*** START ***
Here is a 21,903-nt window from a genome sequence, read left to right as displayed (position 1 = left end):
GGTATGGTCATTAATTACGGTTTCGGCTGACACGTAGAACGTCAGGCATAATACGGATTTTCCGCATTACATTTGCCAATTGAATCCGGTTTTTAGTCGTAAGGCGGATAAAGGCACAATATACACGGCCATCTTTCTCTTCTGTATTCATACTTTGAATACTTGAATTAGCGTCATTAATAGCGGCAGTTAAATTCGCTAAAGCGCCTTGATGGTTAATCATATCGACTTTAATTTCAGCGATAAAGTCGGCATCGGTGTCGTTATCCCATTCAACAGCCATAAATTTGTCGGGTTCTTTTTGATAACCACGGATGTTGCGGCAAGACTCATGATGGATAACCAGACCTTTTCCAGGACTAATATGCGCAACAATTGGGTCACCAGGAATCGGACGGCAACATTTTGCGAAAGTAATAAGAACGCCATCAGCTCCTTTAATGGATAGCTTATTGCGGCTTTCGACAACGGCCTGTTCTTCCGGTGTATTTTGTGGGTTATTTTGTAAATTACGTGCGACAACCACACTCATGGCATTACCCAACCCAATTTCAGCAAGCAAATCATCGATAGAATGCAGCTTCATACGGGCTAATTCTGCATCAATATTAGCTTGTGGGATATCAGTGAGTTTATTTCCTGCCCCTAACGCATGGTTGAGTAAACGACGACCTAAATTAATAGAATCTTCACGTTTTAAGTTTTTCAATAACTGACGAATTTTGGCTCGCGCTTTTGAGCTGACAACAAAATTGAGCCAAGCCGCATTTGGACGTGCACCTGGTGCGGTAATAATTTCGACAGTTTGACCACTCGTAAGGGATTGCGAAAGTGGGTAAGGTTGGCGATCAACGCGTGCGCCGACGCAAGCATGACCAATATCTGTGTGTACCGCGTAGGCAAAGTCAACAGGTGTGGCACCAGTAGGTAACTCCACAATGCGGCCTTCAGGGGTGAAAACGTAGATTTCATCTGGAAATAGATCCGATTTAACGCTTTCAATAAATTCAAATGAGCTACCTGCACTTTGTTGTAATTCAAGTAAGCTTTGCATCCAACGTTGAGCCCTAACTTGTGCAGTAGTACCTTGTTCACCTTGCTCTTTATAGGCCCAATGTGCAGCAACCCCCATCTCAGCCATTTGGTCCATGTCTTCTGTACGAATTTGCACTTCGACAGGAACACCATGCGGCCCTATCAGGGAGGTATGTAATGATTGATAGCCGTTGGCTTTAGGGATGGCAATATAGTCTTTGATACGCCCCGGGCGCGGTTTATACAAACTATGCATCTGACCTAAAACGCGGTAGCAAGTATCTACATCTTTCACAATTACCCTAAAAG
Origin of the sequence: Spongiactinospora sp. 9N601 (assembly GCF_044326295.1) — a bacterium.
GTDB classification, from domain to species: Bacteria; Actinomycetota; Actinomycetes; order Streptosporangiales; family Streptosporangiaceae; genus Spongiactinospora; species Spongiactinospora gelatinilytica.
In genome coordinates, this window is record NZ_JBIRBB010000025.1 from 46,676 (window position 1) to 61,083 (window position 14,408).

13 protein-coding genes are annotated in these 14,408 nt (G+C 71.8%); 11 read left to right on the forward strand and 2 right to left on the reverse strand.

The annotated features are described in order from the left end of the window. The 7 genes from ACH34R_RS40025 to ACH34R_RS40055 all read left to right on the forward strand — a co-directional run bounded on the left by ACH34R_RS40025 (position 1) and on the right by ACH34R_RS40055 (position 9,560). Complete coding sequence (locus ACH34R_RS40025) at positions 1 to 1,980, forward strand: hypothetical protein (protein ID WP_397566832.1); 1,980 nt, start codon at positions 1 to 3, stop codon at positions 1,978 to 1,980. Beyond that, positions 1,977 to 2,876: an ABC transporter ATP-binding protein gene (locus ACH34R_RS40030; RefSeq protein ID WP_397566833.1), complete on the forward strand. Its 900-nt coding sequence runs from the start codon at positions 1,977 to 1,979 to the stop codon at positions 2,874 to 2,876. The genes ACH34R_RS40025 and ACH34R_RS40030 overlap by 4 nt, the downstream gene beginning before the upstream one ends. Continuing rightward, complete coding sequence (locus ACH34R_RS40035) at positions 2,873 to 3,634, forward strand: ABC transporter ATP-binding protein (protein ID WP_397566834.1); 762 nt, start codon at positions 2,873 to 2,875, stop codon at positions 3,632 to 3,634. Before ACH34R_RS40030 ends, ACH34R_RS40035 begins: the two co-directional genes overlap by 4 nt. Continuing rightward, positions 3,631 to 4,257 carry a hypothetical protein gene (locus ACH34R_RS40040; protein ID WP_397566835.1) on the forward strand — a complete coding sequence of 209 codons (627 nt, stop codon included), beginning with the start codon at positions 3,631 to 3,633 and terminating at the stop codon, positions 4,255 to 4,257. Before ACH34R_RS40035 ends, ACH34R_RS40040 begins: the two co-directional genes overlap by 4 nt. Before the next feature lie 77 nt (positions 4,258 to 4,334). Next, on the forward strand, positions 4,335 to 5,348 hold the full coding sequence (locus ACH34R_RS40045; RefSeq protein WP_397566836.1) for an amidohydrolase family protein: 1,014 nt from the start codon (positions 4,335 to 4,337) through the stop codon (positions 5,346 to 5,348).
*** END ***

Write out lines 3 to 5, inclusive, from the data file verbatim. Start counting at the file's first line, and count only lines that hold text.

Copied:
Origin of the sequence: Spongiactinospora sp. 9N601 (assembly GCF_044326295.1) — a bacterium.
GTDB classification, from domain to species: Bacteria; Actinomycetota; Actinomycetes; order Streptosporangiales; family Streptosporangiaceae; genus Spongiactinospora; species Spongiactinospora gelatinilytica.
In genome coordinates, this window is record NZ_JBIRBB010000025.1 from 46,676 (window position 1) to 61,083 (window position 14,408).